There is, I daresay, a “downside” to our high dependency on the sacraments to experience God’s grace and love. And the downside is that it can lead us to believe that once we are cut off from the sacraments of the Church, that we are consequently left godless and defenseless when it comes to battling against sin and evil.  This belief is not only dangerous but also very wrong.  

I have always been repeating to my listeners and readers that real presence is also really a two way process. Real presence requires the response of real presence.  Even if we take the seemingly ridiculous example of art for instance, the principle applies.  

Imagine going to an art museum, and there on one of the walls that is protected by alarms triggered when invisible laser beams are interrupted and behind bullet proof glass is Leonardo da Vinci’s la Giaconda, otherwise more popularly known as the Mona Lisa.  

You can be sure that the lines going into the museum, leading to the display of this world famous painting will be very long (social distancing not withstanding) if we are told by the authorities that this was the real painting and not a replica.  Our time given for us to stand right in front of this masterpiece will be precious, and we will be giving it our fullest attention, and in that way, our real presence, because it is the real thing.  The real deal deserves our real response.

But if we know that it was a traveling exhibit of very good replicas of the real thing, and we are told of this by the authorities, you can be certain that as we browse the various replicas of the old masters, our appreciation of the artwork before us will be dialed down a lot, and there will be a much poorer response from our side simply because what is before us is only a replica and an ersatz version of the original work of art which is safely displayed in the Musee de Louvre in Paris, France.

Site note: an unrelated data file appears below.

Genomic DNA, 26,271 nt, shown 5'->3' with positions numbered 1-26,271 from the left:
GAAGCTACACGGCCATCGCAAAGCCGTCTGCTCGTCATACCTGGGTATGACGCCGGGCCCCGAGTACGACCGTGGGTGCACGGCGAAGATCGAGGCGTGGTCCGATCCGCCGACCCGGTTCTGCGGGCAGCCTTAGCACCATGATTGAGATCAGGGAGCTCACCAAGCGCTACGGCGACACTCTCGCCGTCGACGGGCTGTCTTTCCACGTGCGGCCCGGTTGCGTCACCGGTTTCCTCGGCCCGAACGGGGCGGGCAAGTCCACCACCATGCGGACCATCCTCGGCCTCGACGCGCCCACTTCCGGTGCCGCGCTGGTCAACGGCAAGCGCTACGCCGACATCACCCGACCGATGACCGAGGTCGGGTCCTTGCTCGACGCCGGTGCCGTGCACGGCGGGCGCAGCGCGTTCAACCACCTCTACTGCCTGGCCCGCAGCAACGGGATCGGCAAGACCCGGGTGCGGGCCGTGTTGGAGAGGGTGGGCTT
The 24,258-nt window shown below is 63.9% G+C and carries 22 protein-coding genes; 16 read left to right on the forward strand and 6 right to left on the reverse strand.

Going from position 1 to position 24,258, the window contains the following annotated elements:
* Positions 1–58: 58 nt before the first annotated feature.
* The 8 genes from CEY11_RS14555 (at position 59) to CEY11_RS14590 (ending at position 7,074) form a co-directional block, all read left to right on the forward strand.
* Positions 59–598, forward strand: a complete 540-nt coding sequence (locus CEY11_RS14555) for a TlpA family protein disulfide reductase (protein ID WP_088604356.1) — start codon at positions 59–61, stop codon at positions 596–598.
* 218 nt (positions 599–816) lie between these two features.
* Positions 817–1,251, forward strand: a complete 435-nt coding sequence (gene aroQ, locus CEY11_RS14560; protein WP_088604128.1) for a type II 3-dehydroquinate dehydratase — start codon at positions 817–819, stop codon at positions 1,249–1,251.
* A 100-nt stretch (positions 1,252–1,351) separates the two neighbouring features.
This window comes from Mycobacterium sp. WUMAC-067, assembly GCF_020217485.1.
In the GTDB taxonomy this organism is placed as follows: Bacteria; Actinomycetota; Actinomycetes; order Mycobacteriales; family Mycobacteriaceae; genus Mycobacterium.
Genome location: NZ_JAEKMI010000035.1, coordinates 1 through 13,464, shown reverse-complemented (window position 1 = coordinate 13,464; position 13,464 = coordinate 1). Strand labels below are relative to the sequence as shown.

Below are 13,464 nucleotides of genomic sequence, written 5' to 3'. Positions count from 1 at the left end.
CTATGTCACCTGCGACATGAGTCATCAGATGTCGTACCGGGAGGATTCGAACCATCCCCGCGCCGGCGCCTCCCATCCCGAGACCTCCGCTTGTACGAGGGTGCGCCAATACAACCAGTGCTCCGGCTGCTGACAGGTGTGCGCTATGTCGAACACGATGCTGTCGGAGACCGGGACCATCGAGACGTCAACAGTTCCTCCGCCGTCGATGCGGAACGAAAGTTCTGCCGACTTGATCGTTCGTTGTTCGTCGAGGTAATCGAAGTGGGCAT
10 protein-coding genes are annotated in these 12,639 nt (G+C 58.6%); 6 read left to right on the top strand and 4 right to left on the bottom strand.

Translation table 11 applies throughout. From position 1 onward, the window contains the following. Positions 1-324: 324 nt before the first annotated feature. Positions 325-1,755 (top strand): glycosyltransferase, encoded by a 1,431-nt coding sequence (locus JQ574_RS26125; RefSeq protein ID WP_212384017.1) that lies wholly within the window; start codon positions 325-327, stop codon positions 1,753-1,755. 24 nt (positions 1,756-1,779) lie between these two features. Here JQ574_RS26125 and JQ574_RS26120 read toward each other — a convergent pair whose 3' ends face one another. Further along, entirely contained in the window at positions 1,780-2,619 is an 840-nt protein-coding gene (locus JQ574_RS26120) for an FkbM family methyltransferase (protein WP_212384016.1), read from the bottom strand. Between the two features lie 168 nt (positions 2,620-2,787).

Now let us return the issue of our real presence before Jesus’ real presence in the Eucharist.  I truly believe that the more Catholics respond to Jesus’ real presence in the Eucharist with a greater activation of their will and intellect, and let this truth that the God of the Universe is right there in front of us giving us his love, his grace and his mercy, the more the Church will make a strong impact on the world that it is called to evangelize and convert.  One of the chief reasons that Jesus’ clarion call to every disciple to be bearers of his truth to others is moving at the speed of a melting glacier is because Jesus’ real presence has not been given the opportunity to be of real impact to the average Catholic.